Eliot Ness investigates the Cleveland Torso Murderer, who left thirteen bodies scattered across the city in the 1930s in a historical true crime story from the biographer, historian and award-winning author of The Hour of Peril. 75,000 first printing. Illustrations. - (Baker & Taylor)
New York Times bestselling author and Edgar Award-winner Daniel Stashower returns with American Demon, a historical true crime starring legendary lawman Eliot Ness.
Boston had its Strangler. California had the Zodiac Killer. And in the depths of the Great Depression, Cleveland had the Mad Butcher of Kingsbury Run.
On September 5th, 1934, a young beachcomber made a gruesome discovery on the shores of Cleveland’s Lake Erie: the lower half of a female torso, neatly severed at the waist. The victim, dubbed “The Lady of the Lake,” was only the first of a butcher’s dozen. Over the next four years, twelve more bodies would be scattered across the city. The bodies were dismembered with surgical precision and drained of blood. Some were beheaded while still alive.
Terror gripped the city. Amid the growing uproar, Cleveland’s besieged mayor turned to his newly-appointed director of public safety: Eliot Ness. Ness had come to Cleveland fresh from his headline-grabbing exploits in Chicago, where he and his band of “Untouchables” led the frontline assault on Al Capone’s bootlegging empire. Now he would confront a case that would redefine his storied career.
Award-winning author Daniel Stashower shines a fresh light on one of the most notorious puzzles in the annals of crime, and uncovers the gripping story of Ness’s hunt for a sadistic killer who was as brilliant as he was cool and composed, a mastermind who was able to hide in plain sight. American Demon reconstructs this ultimate battle of wits between a hero and a madman.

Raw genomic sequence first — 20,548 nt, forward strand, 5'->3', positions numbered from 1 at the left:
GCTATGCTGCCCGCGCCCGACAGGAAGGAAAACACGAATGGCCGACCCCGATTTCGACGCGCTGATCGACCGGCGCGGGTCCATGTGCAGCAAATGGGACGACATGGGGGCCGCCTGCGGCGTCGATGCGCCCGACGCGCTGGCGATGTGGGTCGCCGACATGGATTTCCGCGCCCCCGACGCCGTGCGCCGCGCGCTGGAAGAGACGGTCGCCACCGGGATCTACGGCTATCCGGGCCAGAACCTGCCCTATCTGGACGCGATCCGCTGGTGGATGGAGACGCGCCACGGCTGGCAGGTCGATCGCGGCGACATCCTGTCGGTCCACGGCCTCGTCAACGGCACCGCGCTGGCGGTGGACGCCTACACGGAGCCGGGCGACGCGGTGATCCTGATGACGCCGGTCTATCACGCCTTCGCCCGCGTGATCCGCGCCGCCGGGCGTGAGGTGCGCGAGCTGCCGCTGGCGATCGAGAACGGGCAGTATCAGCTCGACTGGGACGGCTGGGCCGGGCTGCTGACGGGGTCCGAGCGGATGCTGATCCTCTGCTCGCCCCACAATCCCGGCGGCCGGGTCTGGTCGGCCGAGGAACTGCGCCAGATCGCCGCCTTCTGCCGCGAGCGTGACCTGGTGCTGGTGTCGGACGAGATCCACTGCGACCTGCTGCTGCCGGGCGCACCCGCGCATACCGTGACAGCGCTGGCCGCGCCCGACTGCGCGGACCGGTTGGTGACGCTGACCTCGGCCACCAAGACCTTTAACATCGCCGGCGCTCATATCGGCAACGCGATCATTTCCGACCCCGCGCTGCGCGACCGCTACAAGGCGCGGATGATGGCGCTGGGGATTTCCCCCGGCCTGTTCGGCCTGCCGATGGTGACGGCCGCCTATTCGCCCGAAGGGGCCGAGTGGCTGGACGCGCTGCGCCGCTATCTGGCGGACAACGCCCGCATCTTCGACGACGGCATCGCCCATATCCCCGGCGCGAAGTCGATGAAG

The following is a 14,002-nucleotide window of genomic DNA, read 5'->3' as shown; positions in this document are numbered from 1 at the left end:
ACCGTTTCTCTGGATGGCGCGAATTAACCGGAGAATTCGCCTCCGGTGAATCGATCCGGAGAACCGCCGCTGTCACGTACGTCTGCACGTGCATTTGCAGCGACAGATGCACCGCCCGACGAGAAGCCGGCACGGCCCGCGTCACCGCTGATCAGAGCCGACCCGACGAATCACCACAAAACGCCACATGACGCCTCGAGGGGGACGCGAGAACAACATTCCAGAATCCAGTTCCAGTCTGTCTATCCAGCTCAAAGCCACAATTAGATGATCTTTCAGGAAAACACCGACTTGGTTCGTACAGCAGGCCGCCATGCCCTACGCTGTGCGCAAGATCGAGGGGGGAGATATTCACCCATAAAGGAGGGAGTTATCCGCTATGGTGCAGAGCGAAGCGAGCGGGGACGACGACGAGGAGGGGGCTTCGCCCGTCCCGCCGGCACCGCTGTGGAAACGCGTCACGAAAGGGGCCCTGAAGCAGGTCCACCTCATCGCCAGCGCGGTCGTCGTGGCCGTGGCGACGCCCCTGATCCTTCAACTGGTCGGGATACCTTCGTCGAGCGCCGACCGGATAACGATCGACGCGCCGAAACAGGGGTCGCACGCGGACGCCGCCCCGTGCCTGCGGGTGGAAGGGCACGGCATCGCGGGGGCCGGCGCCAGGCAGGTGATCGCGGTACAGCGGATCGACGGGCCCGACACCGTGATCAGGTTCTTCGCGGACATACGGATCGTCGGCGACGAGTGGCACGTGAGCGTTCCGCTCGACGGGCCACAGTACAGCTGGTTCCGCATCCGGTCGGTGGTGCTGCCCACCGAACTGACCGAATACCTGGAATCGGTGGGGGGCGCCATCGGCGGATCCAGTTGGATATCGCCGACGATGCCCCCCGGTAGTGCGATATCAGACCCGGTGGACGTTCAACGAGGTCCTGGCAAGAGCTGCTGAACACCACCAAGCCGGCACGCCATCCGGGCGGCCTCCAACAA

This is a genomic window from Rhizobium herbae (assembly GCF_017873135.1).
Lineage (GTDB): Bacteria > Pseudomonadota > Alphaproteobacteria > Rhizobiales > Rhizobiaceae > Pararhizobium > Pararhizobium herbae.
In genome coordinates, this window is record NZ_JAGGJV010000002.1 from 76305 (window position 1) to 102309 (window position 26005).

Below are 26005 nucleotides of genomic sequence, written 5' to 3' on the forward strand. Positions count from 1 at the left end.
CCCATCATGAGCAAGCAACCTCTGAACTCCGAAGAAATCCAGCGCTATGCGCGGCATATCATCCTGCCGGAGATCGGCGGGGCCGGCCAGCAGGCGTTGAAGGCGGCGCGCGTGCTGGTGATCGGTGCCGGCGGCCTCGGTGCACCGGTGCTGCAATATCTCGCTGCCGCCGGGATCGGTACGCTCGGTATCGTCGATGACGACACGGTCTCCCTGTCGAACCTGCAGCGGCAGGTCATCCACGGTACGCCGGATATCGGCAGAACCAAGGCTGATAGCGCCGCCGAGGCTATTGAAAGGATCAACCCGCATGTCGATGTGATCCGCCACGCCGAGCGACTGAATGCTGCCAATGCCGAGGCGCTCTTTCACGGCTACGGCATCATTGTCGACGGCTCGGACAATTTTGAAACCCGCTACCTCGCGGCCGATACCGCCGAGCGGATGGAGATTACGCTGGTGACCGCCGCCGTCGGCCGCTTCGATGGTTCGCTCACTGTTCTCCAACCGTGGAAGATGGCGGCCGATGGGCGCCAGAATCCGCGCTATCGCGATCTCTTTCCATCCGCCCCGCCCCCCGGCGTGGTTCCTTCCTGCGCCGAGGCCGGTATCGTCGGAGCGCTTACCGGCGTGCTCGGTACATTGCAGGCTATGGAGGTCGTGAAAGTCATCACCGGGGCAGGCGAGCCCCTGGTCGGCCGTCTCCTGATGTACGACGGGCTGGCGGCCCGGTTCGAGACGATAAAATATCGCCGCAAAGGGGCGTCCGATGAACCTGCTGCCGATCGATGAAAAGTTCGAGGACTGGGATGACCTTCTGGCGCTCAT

- (Macmillan School
Publishers Weekly Reviews
Edgar winner Stashower (The Hour of Peril: The Secret Plot to Murder Lincoln Before the Civil War) provides the definitive look at the case of Cleveland's Torso Killer, who claimed at least 12 victims in the 1930s. The killings happened on the watch of Eliot Ness (1903–1957), who became the city's director of public safety in 1935 after his much vaunted, and exaggerated, role in bringing Chicago gangster Al Capone to justice. The killer's victims seemed to have been randomly selected, and their dismembered remains were left in a poor neighborhood with a large vagrant population. Ness's failure to catch the killer was devastating to his career and reputation. Stashower presents a warts-and-all portrait of Ness, who achieved some success in combating corruption in Cleveland but was unfaithful to his wife and less than fully engaged in the hunt for the Torso Killer. Despite that, Stashower manages to engender empathy for Ness, who was out of his depth dealing with a kind of murderer law enforcement in general was ill-equipped to handle, and who died at 54 after being reduced to working in a bookstore to earn some money. The combination of a baffling unsolved crime with a nuanced portrayal of an American icon adds up to another winner for this talented author. Agent: Susanna Einstein, Einstein Literary Management. (Sept.)
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